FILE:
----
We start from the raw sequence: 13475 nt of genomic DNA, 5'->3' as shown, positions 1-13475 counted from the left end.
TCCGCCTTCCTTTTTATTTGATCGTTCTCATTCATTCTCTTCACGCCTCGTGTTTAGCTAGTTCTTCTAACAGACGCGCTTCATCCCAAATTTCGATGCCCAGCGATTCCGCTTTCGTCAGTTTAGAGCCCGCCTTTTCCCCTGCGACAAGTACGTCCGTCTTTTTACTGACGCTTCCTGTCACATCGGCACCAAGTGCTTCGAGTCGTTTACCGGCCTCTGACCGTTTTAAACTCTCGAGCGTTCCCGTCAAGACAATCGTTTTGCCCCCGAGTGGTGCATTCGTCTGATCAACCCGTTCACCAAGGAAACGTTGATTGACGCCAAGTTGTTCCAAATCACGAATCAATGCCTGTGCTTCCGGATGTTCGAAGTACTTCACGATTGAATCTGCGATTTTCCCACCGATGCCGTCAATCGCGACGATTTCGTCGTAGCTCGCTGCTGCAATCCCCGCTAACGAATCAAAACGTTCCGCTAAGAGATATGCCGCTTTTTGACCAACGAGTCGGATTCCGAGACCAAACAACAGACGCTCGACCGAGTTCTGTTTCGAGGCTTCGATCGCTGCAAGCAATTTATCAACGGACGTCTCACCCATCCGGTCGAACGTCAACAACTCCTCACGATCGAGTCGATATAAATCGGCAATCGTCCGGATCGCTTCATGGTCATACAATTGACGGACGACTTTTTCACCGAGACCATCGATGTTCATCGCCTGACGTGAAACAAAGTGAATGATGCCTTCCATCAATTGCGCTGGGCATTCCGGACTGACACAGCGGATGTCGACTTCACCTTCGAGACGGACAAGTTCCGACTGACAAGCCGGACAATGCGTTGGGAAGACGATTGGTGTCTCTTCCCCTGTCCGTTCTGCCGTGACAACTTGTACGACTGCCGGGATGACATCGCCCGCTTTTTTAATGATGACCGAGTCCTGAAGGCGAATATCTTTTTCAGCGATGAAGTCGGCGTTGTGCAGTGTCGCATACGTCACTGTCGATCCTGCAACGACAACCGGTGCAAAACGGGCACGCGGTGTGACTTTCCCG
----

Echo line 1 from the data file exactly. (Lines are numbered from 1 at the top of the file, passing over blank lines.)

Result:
We start from the raw sequence: 13475 nt of genomic DNA, 5'->3' as shown, positions 1-13475 counted from the left end.